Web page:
Your salon or barbershop employees will have legal rights as soon as they accept your offer of employment and turn up for their first day of work – even during their probationary period.
Remember that a verbal offer and acceptance also means that a legal contract is in place (it doesn’t have to be in writing) and your employee’s rights will kick in from day one of their employment.
Bear in mind that part-time and fixed-term workers must be treated the same as a full-time or permanent employee.
This blog post covers:
- The probationary period
- Written terms and conditions
- National Minimum wage
- Pay slips
- Working hours and breaks
- Annual leave entitlement: new staff
- Annual leave entitlement: permanent staff
- Maternity and paternity rights
- Workplace pensions
- Dismissing your salon or barbershop staff
- Notice periods
- Other rights
- Brexit and EU employees
When you take on a new member of staff in your hair/beauty salon or barbershop you will almost certainly employ them on a probationary basis at first.
Use the probationary period wisely. Make time for regular performance reviews, offer constructive feedback and keep records of all feedback given. Proactive performance management early on will help to mould the kind of team player you want your new member of staff to become in the long-term.
When sending out a job offer you do not have to include all the terms and conditions straightaway, but the law says that within two months of their starting date you must give your new employee a written document that includes all the terms and conditions of their job.
However – to avoid uncertainty, it is a good idea to provide your new employee’s full terms and conditions before they begin work in your hair/beauty salon or barbershop.
Full written terms and conditions should include:
• Job title.
• Name of the employer and their address.
• Name of the employee and their address.
• Employee’s start date.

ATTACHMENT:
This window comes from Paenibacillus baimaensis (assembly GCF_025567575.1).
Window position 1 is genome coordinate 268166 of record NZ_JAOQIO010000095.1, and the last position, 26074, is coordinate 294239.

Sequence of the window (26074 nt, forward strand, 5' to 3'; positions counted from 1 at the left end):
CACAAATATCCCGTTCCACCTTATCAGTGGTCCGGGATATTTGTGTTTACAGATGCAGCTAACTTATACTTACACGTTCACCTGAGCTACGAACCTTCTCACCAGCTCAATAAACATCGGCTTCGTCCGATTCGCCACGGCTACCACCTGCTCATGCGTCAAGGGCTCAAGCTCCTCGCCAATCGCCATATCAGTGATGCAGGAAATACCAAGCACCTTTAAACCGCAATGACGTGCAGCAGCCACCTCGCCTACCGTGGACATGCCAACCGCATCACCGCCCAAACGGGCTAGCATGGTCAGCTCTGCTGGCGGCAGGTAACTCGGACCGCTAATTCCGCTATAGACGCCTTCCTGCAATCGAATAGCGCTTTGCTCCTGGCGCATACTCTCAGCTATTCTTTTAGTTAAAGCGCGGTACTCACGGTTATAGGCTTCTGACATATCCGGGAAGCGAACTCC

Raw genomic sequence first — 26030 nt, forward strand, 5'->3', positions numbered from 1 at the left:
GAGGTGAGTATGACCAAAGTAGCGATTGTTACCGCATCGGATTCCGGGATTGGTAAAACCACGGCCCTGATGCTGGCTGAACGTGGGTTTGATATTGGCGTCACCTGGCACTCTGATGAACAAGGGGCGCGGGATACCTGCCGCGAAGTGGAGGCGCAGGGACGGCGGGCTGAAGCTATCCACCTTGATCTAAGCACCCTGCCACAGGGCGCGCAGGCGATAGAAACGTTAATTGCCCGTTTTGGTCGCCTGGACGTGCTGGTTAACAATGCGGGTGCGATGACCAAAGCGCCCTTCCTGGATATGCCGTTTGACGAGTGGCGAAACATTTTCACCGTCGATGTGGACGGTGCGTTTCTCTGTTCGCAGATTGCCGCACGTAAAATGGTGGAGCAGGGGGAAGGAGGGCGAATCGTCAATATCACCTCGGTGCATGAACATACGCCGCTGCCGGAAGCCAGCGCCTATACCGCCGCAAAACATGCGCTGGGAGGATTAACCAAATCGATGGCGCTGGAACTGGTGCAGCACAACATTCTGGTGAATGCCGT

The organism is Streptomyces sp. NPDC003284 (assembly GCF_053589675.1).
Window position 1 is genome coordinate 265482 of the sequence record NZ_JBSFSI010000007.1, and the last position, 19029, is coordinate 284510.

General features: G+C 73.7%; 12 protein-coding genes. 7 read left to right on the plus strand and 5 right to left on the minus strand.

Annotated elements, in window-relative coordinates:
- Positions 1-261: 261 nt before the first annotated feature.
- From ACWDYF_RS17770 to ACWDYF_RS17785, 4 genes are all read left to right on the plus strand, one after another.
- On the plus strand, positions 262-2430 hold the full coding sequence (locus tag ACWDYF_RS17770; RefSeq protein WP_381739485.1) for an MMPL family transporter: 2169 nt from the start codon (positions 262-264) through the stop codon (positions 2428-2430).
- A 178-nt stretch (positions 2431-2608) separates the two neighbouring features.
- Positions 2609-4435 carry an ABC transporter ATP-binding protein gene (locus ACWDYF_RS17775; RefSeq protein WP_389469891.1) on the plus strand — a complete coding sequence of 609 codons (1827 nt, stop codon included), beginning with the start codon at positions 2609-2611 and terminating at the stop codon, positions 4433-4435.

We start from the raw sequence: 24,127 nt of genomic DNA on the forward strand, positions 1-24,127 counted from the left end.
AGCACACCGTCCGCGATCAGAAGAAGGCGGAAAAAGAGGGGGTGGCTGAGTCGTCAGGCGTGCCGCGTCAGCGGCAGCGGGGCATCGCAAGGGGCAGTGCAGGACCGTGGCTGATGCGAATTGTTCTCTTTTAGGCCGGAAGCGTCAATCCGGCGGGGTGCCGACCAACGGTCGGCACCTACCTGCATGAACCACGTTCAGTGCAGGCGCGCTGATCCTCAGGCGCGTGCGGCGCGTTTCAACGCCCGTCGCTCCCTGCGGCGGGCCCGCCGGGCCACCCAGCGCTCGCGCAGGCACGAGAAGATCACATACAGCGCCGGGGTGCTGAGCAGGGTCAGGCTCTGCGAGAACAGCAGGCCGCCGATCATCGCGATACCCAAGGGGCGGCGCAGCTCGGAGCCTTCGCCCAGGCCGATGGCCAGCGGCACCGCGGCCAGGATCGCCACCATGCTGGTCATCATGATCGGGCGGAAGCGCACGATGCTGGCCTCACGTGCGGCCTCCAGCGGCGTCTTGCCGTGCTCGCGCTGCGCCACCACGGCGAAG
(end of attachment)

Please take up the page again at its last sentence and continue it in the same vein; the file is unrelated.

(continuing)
• Length of any probationary period.
• Whether the post is permanent, temporary, part-time or full-time.
• Amount of pay, whether it will be paid weekly or monthly, on what date, and how it will be paid.
• Any benefits such as private health insurance.
• Details about the company’s pension scheme.
• Hours of work.
• The location(s) where the employee will work.
• Annual leave entitlement.
• Sick leave arrangements including pay.
• How much notice must be given when leaving the post.
• Information about disciplinary and grievance procedures, and specifically who any appeal should be made to.
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Your employee must be paid the National Minimum Wage or National Living Wage (if over 25 years old). Find out more about the National Minimum Wage. This includes during their probabionary period.
Our free expert guide to the NMW and NLW is available to NHF/NBF Members only. It includes detailed information about how the NMW and NLW impact the hair, beauty and barbering industry.
You must also give your employees a proper itemised pay slip.
The law says that most employees – including new employees on probation – should not work more than 48 hours a week. This includes overtime.
Employees under the age of 18 should not work more than 40 hours a week.
(There are exceptions to these rules, but they do not apply to people working in beauty/hair salons or barbershops.)
All employees, including new staff, are legally entitled to rest breaks. For employees aged over 18, these are:
• 20 minutes break if working more than six hours a day.
• 11 hours rest between working days.
• One rest day (24 hours) per working week.
For salon/barbershop employees over school leaving age but under 18, these are:
• 30 minutes break if working more than four hours 30 minutes a day.
• 12 hours between working days.
• Two rest days (48 hours) per week.
Your employee’s annual leave entitlement will start to build up from day one of their employment. You cannot withhold annual leave entitlement until their probationary period is at an end.
However: in the first year you can allow your employee one month’s accrued leave entitlement at a time. So your new employee would have to wait until they have built up enough leave before taking time off.
Very often, a new employee will already have a holiday booked when they start work with you.
The law says that you do not have to allow your new employee to take their holiday. However, you will probably want to avoid the bad feeling that refusing annual leave for a pre-booked holiday would cause.